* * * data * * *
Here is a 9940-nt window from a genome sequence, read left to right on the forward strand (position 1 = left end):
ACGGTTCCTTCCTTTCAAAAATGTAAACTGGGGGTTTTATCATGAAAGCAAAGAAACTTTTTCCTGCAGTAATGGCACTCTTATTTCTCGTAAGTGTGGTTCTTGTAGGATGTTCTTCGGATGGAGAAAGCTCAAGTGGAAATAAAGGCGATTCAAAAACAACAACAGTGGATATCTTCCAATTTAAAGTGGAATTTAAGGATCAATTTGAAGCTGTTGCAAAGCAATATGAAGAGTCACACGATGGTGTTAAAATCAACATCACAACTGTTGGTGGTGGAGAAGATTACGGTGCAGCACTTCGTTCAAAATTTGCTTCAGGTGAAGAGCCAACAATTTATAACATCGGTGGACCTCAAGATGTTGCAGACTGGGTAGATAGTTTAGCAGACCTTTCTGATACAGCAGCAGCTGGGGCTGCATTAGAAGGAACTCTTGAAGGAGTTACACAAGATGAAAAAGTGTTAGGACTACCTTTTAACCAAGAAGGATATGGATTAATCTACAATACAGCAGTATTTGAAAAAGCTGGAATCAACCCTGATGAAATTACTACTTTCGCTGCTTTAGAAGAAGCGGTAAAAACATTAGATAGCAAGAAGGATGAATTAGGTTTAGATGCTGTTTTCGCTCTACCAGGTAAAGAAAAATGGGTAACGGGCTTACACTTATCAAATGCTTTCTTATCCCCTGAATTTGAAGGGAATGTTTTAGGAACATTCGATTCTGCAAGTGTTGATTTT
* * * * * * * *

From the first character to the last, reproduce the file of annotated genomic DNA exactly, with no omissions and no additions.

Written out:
Here is a 9940-nt window from a genome sequence, read left to right on the forward strand (position 1 = left end):
ACGGTTCCTTCCTTTCAAAAATGTAAACTGGGGGTTTTATCATGAAAGCAAAGAAACTTTTTCCTGCAGTAATGGCACTCTTATTTCTCGTAAGTGTGGTTCTTGTAGGATGTTCTTCGGATGGAGAAAGCTCAAGTGGAAATAAAGGCGATTCAAAAACAACAACAGTGGATATCTTCCAATTTAAAGTGGAATTTAAGGATCAATTTGAAGCTGTTGCAAAGCAATATGAAGAGTCACACGATGGTGTTAAAATCAACATCACAACTGTTGGTGGTGGAGAAGATTACGGTGCAGCACTTCGTTCAAAATTTGCTTCAGGTGAAGAGCCAACAATTTATAACATCGGTGGACCTCAAGATGTTGCAGACTGGGTAGATAGTTTAGCAGACCTTTCTGATACAGCAGCAGCTGGGGCTGCATTAGAAGGAACTCTTGAAGGAGTTACACAAGATGAAAAAGTGTTAGGACTACCTTTTAACCAAGAAGGATATGGATTAATCTACAATACAGCAGTATTTGAAAAAGCTGGAATCAACCCTGATGAAATTACTACTTTCGCTGCTTTAGAAGAAGCGGTAAAAACATTAGATAGCAAGAAGGATGAATTAGGTTTAGATGCTGTTTTCGCTCTACCAGGTAAAGAAAAATGGGTAACGGGCTTACACTTATCAAATGCTTTCTTATCCCCTGAATTTGAAGGGAATGTTTTAGGAACATTCGATTCTGCAAGTGTTGATTTT